Today is Mom’s Equal Pay Day—the day we recognize how much better off we would all be if our workplaces had been developed by and structured around the lives of women. As it currently stands, mothers—across all races, ethnicities and occupations—have to work five months into 2018 to make what fathers made in 2017 alone. Mothers working full time, year round outside the home are paid just 71 cents for every dollar paid to fathers. And when we look specifically at Black mothers, we discover they are paid just 54 cents for every dollar paid to white, non-Hispanic men. Native mothers are paid just 49 cents, and Latina mothers just 46 cents.
This deep and disturbing “discounting” of mothers stems from the fact that so many in our society and workplaces still hold the belief, subconsciously or consciously, that being a mother is inherently incompatible with working outside the home. Research shows that mothers are recommended for significantly lower starting salaries, perceived as less competent, and less likely to be recommended for hire than non-mothers, while the effects for fathers are just the opposite.
These biases are fed by the fact that our workplaces were intentionally structured around the lives of white men with wives at home caring for their children—lives that don’t reflect today’s workforce and for many mothers’ of color, never reflected reality. When we call that out, it is not surprising that some see taking parental leave, or reasonable break time to express milk, or light duty for a short period during a pregnancy as “special” treatment that is a burden to the employer. But it also reveals that it isn’t motherhood that is incompatible with work, but anti-caregiver biases and structures in our workplaces that stand in the way of mothers’ (and everyone’s) work.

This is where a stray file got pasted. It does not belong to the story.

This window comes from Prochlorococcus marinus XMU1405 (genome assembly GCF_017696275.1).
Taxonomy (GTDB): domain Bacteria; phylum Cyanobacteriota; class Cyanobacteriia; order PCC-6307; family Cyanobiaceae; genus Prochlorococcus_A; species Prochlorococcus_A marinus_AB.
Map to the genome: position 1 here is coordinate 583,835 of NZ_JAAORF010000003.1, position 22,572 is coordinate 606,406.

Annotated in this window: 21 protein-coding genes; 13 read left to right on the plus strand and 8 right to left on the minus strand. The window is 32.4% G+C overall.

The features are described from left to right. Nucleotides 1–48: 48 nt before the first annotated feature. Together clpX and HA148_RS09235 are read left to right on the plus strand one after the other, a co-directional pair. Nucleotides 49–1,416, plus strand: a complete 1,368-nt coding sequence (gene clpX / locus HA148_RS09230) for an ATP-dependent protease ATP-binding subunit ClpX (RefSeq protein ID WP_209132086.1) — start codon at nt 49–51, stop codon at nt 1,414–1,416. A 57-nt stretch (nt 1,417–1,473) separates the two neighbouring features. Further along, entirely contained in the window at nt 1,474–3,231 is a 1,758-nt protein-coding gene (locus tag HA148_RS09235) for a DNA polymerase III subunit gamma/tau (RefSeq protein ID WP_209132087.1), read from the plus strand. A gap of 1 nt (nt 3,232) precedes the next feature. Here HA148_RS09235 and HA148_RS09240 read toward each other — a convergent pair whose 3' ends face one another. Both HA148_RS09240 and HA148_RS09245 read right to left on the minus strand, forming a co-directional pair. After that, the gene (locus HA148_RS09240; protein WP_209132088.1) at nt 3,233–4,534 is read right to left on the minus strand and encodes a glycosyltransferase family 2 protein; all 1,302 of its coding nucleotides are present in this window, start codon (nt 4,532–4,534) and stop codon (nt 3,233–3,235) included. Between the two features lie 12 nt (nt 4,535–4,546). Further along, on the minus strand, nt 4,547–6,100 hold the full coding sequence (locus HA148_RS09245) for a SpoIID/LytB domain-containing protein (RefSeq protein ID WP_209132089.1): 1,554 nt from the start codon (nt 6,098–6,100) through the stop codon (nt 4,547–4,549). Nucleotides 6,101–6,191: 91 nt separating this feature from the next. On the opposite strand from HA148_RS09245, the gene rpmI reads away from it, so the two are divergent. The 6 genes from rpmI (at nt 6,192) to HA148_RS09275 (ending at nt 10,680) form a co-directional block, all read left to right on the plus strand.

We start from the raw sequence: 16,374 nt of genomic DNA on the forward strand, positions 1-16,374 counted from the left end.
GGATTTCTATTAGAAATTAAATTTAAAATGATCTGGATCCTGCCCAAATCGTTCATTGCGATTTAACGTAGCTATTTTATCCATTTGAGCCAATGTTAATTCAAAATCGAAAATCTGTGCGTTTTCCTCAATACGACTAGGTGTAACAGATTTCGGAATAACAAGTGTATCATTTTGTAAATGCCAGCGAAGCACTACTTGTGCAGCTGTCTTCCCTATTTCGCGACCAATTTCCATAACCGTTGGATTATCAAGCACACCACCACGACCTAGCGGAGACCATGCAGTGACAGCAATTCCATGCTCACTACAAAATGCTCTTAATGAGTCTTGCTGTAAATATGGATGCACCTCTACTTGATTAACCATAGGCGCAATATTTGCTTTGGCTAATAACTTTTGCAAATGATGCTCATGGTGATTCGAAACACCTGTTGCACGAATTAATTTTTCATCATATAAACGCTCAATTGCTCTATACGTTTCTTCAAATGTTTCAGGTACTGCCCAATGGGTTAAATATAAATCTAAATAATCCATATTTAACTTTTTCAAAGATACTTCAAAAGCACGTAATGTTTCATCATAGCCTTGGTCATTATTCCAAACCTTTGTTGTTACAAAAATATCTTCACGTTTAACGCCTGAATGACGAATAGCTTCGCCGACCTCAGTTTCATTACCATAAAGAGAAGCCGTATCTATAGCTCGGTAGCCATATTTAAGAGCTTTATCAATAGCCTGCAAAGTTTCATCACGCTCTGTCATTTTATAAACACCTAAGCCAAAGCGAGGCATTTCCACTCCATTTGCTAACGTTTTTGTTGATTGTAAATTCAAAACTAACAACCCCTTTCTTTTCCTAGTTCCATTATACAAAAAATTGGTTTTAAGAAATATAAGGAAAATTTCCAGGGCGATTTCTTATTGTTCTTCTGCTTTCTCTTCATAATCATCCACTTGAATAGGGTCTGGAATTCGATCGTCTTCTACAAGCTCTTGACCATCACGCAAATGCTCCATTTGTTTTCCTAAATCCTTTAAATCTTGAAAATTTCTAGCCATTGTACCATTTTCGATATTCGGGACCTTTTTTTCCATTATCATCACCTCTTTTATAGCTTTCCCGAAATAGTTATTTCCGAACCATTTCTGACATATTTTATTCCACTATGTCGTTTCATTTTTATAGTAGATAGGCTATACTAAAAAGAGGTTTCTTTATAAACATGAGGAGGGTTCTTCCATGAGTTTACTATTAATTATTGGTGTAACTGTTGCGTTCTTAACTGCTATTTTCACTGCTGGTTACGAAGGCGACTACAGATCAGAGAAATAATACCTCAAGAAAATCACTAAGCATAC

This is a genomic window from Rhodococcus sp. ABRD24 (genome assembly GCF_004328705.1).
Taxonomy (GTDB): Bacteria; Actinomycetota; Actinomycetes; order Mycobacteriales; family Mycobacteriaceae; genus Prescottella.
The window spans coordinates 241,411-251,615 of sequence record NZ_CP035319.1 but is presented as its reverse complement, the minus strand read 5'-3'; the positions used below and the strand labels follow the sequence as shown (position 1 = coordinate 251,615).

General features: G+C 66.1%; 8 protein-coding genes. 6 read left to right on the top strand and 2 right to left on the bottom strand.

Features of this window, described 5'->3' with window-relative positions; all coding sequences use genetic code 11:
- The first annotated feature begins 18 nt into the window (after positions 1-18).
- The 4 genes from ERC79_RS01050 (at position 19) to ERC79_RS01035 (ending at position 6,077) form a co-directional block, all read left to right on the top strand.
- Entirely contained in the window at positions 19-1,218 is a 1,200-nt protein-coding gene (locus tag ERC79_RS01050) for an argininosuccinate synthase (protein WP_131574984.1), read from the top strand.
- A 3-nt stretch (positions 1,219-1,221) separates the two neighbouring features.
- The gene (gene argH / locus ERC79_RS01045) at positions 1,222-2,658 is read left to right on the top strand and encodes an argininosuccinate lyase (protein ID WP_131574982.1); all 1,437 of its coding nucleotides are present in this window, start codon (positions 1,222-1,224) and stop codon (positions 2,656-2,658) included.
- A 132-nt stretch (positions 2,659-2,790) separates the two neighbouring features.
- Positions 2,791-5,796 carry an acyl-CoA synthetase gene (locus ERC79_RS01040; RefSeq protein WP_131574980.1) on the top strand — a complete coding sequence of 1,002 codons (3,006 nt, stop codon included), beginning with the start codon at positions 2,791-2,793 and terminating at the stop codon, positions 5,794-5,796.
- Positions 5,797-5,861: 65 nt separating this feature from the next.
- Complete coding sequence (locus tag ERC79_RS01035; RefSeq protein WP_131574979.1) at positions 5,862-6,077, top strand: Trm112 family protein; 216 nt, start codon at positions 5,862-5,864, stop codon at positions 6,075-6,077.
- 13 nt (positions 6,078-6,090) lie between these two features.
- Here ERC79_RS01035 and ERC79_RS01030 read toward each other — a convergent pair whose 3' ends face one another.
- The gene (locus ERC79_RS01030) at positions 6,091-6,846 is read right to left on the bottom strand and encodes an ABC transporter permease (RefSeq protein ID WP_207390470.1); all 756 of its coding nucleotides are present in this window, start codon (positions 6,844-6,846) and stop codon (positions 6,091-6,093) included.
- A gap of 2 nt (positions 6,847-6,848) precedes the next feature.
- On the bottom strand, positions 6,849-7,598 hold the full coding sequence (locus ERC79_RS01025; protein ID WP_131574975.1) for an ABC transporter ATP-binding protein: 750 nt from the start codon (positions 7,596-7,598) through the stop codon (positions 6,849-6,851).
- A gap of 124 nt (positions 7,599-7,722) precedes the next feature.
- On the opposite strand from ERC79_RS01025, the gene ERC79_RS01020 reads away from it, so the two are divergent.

Recognizing that we are hurting our workforce, our families, and our communities by forcing mothers to continue to overcome these biased beliefs and structures by themselves, a growing number of states and cities are working with haste to reshape the workplace to support families:
1. Equal Pay
A significant part of closing the wage gap for mothers is ensuring that employers are not paying mothers discriminatorily low wages compared to their male counterparts. This year alone, Washington, New Jersey, Vermont, and Connecticut signed equal pay legislation into law, and Hawaii and Illinois have passed bills that await their governor’s signature. These bills have closed loopholes in current equal pay laws, increased remedies for victims of pay discrimination, and provided protections against retaliation for employees who discuss their pay with each other. Many of these bills also prohibit employers from relying on job applicant’s prior salary in the hiring process because no one should be forced to carry pay discrimination with them from job to job.
2. Reasonable Workplace Accommodations for Pregnant Workers